ENV6666_MOD4_text_1 - ENV 6666 AQUATIC CHEMISTRY Professor...

Info iconThis preview shows pages 1–5. Sign up to view the full content.

View Full Document Right Arrow Icon

Info iconThis preview has intentionally blurred sections. Sign up to view the full version.

View Full Document Right Arrow Icon

Info iconThis preview has intentionally blurred sections. Sign up to view the full version.

View Full Document Right Arrow Icon
This is the end of the preview. Sign up to access the rest of the document.

Unformatted text preview: ENV 6666 AQUATIC CHEMISTRY Professor: Dr. Maya Trotz Module 4 Gas/Liquid Equilibrium and Open Systems © 2010 University of South Florida: Dr. Maya Trotz & Mr. Arlin Briley Page 1 of 34 Contents © 2010 University of South Florida: Dr. Maya Trotz & Mr. Arlin Briley Page 2 of 34 Partial Pressure of a Gas The Ideal Gas Law should be familiar to any student of chemistry. It may be written = PV nRT where • P = pressure exerted on the gas (which is equal to the pressure exerted by the gas) • V = volume occupied by the gas • n = number of moles of gas atoms or molecules (as appropriate) • R = the universal gas constant • T = the temperature in Kelvin In this class we will typically assume room temperature, so it is handy to lump RT together in one of the following forms, depending on the units used: RT 25°C = 592.5 cal/mol = 2479 J/mol = 24.47 (L∙atm)/mol = 24.79 (L∙bar)/mol There are expressions for RT in other units, but only the most commonly used are listed here. Air in our atmosphere is approximately 76% nitrogen, 20% oxygen, 0.9% argon, 0.0385% carbon dioxide, varying amounts of water vapor (a few percent), and trace amounts of other gases such as neon, helium, ozone, etc. Air is thus a mixture of gases, each gas made up of particles (atoms for gases such as neon or helium; molecules for gases such as nitrogen, oxygen, or carbon dioxide, which are N 2 , O 2 , and CO 2 , respectively). In a container of air there would be some total number of gas particles, but because they are so small, we use units of moles (one mole of gas particles is . × 6 02 1023 particles). If we could count the moles of each gas separately, they would add up to some total, so we could write: = + + + +… ntotal nN2 nO2 nCO2 nAr If we imagine that each gas species could be separated by type and put into individual balloons, so that all the nitrogen is in one balloon, all the oxygen in another, all the carbon dioxide in another, etc., but the overall pressure within the container stays the same, then the total volume would be the sum of the individual volumes: = = + + +… Vcontainer Vair VN2 VO2 VCO2 In each balloon the Ideal Gas Law would apply, and the pressure would be the same for all balloons, so the Ideal Gas Law would give (using nitrogen as an example): = PVN2 nN2RT (or, rearranging) = VN2 nN2RTP Substituting into the sum of volumes relationship, we would get: = + + +… Vair nN2RTP nO2RTP nCO2RTP In real life, however, the gases are not separated, and are so thoroughly mixed that there is nitrogen in all parts of the container, oxygen in all parts, and so on. In other words, it is more realistic to consider that each species of gas occupies the entire volume of the container, subject to the overall pressure. With this idea in mind, multiply both sides of the equation by P and divide by Vair to find: © 2010 University of South Florida: Dr. Maya Trotz & Mr. Arlin Briley Page 3 of 34 = + + +… P nN2RTVair nO2RTVair nCO2RTVair This says that the total pressure of the container of air is the sum of contributions from each species of gas...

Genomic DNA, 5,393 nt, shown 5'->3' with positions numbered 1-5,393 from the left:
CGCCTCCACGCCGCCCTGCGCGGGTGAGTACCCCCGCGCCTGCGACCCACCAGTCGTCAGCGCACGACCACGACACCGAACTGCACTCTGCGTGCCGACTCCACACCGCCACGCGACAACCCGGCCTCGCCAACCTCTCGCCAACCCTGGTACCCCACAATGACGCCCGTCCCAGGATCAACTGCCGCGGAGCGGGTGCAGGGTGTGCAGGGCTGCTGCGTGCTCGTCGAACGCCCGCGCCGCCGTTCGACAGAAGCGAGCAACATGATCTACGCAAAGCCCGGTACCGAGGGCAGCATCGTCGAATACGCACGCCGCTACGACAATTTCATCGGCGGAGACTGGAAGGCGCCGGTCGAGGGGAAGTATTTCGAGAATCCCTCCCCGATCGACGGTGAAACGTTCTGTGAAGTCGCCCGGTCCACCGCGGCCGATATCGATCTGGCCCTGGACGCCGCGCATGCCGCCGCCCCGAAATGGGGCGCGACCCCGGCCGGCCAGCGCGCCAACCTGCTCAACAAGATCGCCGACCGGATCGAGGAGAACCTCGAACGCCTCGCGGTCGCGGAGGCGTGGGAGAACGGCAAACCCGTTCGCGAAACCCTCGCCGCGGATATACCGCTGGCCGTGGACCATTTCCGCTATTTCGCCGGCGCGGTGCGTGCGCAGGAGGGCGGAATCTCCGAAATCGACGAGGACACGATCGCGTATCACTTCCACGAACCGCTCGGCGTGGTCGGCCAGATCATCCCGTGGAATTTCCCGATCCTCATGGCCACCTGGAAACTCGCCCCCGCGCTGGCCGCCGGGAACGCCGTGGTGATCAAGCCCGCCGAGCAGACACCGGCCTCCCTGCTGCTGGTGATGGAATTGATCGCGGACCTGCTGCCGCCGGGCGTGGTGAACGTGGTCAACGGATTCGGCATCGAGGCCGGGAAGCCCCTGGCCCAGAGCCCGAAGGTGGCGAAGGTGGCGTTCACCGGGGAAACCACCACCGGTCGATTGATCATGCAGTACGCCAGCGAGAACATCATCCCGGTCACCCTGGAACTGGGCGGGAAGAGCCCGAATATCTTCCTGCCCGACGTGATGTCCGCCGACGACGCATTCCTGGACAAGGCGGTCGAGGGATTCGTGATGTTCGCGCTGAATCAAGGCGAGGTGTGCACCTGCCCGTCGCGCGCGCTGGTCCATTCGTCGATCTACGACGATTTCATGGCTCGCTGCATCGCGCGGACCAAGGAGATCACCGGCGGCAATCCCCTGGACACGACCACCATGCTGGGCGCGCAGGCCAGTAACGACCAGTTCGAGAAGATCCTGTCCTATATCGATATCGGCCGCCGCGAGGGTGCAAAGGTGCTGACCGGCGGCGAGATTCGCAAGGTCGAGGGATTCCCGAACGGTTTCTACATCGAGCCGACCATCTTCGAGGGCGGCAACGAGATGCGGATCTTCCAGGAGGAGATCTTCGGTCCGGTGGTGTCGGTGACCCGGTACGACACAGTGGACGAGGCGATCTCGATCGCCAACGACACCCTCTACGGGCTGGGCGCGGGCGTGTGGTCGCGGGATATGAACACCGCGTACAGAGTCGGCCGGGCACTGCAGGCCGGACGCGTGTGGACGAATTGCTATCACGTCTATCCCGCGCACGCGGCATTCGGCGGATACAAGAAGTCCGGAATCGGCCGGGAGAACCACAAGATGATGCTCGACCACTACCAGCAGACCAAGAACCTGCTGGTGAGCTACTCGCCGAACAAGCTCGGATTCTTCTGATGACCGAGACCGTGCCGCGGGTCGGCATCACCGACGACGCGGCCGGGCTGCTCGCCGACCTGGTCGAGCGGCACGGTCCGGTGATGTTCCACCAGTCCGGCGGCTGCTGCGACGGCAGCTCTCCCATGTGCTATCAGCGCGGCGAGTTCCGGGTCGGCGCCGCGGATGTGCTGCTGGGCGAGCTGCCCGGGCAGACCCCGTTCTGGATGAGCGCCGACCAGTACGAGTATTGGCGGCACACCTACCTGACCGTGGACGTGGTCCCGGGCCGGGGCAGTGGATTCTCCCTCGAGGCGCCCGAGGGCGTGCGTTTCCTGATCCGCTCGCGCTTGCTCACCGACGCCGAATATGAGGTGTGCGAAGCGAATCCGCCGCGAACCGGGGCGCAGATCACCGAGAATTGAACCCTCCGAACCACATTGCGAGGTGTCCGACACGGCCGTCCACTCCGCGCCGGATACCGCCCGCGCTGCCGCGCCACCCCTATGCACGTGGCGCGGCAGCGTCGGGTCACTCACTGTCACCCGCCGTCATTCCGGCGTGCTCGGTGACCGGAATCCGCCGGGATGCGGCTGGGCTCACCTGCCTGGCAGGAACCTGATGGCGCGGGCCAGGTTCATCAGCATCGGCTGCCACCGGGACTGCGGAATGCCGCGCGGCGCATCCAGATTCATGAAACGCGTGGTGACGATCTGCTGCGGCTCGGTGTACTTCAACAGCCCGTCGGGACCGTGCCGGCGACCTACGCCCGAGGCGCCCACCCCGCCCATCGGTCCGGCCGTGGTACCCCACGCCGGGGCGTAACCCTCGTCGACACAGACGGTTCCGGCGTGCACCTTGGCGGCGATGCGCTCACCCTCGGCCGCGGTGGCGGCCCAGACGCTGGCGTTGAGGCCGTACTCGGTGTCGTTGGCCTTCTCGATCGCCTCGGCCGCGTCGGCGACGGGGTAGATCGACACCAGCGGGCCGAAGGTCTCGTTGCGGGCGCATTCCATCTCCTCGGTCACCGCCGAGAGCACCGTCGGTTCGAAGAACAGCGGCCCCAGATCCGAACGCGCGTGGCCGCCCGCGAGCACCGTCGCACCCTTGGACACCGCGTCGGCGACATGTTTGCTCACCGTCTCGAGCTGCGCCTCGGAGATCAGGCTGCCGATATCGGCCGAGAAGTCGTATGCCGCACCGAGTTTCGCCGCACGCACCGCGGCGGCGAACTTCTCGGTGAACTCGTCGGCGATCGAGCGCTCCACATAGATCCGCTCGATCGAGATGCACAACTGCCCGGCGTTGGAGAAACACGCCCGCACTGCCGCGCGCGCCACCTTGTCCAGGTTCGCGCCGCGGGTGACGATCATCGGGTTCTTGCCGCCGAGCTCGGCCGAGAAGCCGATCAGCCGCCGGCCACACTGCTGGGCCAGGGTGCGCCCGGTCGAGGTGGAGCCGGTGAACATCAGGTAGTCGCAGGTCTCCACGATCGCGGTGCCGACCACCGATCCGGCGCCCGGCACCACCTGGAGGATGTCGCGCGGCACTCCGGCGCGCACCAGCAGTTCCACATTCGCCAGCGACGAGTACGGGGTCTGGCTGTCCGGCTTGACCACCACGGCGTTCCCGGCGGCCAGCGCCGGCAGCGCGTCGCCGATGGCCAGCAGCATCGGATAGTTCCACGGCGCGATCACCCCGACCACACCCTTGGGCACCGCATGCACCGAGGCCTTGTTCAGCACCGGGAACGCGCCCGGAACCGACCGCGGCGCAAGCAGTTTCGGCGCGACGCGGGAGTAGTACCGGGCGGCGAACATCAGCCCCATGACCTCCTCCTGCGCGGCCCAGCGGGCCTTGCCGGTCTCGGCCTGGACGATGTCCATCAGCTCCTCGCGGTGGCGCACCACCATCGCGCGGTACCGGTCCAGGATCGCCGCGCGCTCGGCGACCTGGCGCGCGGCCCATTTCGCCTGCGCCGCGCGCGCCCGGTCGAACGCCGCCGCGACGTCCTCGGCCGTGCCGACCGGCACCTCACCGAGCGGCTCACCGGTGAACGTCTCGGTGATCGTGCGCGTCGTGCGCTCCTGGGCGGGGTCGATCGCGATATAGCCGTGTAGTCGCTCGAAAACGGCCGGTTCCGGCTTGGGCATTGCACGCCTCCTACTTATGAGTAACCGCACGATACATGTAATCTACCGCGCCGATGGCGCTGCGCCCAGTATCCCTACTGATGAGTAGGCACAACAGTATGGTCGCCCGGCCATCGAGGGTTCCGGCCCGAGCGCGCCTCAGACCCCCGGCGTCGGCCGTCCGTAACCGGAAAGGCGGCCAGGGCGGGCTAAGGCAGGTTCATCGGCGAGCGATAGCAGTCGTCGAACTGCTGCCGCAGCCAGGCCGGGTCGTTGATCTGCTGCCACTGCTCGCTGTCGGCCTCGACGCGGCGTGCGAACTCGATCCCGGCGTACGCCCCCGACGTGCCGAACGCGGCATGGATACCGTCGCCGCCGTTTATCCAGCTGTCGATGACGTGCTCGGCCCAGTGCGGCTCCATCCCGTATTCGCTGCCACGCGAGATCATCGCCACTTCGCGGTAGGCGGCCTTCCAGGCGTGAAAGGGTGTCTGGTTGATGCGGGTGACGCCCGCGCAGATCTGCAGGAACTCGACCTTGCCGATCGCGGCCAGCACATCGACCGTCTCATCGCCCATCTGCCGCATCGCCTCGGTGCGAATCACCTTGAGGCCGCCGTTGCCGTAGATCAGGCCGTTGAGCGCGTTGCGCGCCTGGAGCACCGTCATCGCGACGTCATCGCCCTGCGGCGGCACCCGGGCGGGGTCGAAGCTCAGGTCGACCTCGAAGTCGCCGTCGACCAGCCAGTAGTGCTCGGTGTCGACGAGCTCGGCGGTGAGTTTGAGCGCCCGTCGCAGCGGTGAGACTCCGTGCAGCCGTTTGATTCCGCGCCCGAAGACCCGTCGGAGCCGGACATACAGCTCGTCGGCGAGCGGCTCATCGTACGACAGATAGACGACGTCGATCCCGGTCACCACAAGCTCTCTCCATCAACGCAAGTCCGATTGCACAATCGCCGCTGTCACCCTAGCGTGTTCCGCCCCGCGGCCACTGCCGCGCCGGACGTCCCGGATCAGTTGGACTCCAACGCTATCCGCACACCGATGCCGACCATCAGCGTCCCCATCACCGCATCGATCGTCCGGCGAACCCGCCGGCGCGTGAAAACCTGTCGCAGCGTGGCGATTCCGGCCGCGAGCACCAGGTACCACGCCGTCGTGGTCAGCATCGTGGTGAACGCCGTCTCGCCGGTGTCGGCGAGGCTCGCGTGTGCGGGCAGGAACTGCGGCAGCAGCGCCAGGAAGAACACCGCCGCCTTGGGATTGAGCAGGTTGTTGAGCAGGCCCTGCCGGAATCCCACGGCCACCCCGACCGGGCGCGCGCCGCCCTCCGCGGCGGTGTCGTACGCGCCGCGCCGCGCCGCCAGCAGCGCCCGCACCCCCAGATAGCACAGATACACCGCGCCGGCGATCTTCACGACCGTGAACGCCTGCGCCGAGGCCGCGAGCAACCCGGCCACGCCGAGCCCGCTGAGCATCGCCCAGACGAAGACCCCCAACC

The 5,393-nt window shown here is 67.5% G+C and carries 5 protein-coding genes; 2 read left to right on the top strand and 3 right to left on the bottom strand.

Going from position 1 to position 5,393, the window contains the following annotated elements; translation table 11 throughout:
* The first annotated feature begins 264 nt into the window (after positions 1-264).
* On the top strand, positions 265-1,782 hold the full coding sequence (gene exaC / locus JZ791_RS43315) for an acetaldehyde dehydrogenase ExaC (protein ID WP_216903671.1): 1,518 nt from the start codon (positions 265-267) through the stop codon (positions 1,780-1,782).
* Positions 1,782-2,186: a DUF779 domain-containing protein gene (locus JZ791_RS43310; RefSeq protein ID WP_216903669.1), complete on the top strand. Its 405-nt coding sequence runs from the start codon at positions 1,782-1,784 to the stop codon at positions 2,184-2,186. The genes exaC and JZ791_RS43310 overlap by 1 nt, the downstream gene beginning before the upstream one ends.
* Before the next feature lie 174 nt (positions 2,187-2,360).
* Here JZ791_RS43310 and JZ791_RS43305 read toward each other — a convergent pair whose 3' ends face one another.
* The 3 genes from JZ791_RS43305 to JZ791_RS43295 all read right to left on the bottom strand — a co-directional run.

View Full Document

{[ snackBarMessage ]}

Page1 / 34

ENV6666_MOD4_text_1 - ENV 6666 AQUATIC CHEMISTRY Professor...

This preview shows document pages 1 - 5. Sign up to view the full document.

View Full Document Right Arrow Icon
Ask a homework question - tutors are online